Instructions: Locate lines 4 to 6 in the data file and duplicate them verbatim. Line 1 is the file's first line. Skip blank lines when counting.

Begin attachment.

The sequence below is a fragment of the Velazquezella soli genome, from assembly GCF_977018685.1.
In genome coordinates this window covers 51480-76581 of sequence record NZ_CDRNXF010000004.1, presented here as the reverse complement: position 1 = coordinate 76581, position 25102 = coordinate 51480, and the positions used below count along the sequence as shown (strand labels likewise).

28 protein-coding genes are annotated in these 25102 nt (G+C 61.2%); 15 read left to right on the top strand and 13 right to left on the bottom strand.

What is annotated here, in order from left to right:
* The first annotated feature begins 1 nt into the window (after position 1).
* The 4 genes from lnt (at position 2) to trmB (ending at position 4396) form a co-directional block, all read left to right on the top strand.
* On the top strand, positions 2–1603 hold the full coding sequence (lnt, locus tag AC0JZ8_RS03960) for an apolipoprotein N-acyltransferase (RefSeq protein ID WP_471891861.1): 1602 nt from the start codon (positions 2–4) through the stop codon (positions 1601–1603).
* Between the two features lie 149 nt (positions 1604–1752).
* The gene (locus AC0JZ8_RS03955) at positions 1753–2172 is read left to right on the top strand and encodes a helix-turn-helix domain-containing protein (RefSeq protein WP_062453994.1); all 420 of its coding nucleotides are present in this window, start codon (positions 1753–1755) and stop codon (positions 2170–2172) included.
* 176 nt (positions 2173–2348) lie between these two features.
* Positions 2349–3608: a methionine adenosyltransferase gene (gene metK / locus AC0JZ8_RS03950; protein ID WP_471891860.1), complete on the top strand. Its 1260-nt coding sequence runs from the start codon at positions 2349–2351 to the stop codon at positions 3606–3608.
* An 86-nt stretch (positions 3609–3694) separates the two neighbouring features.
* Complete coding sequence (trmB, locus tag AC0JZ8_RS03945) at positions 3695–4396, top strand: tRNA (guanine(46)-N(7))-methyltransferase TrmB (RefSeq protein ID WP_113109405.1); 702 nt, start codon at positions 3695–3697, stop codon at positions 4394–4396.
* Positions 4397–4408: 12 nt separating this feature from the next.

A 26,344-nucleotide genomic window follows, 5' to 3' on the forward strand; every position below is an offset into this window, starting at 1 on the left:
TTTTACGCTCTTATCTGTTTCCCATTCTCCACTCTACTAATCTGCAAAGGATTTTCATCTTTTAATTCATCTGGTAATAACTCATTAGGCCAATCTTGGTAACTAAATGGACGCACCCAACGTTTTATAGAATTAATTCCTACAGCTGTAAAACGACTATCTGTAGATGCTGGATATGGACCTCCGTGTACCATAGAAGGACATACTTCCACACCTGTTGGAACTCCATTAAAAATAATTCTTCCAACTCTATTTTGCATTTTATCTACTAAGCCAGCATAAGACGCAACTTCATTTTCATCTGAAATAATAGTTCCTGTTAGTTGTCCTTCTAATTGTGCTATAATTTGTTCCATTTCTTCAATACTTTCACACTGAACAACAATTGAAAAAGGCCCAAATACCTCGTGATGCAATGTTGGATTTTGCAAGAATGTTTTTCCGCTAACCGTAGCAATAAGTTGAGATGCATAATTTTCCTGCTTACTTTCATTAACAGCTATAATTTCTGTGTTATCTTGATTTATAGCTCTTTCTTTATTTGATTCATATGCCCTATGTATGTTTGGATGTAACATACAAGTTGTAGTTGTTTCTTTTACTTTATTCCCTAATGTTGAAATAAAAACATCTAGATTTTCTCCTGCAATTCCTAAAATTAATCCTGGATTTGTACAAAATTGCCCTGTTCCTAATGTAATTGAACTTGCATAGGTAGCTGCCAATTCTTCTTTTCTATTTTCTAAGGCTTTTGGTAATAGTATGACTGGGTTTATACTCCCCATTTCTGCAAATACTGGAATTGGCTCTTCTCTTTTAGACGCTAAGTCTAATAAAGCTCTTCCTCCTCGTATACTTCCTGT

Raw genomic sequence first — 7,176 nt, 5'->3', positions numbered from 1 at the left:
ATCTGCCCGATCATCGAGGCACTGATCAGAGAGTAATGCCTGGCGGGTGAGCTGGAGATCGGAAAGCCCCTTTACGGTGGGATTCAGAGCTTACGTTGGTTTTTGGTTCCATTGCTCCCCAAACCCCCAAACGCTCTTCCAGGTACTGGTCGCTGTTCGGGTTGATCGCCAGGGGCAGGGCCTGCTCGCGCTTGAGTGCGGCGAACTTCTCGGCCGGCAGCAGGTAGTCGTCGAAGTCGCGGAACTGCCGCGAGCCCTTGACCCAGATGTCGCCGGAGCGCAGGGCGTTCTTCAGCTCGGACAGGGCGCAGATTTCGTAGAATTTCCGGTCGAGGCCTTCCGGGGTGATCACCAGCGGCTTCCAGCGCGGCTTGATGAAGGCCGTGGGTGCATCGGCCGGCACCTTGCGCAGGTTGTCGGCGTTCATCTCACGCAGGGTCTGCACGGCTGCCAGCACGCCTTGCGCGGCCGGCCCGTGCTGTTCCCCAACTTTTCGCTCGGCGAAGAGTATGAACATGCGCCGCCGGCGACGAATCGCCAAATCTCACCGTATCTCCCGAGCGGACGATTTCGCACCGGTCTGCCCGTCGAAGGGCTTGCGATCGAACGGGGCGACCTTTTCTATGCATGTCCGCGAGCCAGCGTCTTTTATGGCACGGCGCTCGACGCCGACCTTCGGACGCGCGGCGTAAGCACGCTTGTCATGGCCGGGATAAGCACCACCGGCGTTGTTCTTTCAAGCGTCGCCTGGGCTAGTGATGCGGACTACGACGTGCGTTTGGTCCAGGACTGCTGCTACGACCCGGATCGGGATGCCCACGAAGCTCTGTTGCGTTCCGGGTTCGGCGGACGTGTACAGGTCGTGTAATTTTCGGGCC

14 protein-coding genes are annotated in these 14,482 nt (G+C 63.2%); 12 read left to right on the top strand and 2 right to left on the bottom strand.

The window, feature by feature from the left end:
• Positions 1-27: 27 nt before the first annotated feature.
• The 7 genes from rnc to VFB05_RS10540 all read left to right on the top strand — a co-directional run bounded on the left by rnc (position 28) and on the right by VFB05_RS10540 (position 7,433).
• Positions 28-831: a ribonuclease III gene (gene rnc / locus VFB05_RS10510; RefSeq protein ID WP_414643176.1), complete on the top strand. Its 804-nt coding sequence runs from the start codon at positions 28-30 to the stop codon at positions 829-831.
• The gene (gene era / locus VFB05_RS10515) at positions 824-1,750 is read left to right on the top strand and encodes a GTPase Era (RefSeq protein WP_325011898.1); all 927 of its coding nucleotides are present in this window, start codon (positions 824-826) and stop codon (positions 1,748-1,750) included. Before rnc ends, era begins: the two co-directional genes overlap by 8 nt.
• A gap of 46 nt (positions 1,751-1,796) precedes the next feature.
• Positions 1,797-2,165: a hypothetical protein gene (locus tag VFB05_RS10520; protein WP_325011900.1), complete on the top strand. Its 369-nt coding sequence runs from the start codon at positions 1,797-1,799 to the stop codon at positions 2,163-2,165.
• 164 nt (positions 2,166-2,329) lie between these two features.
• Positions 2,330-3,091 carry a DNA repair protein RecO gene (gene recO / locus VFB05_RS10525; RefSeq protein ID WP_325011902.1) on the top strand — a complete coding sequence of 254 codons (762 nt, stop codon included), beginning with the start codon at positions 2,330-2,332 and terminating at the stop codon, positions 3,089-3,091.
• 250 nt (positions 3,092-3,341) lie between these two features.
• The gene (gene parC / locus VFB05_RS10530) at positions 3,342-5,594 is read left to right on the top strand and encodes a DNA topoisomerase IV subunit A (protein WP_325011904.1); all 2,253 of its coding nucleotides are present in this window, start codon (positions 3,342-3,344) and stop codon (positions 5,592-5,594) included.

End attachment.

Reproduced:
What is annotated here, in order from left to right:
* The first annotated feature begins 1 nt into the window (after position 1).
* The 4 genes from lnt (at position 2) to trmB (ending at position 4396) form a co-directional block, all read left to right on the top strand.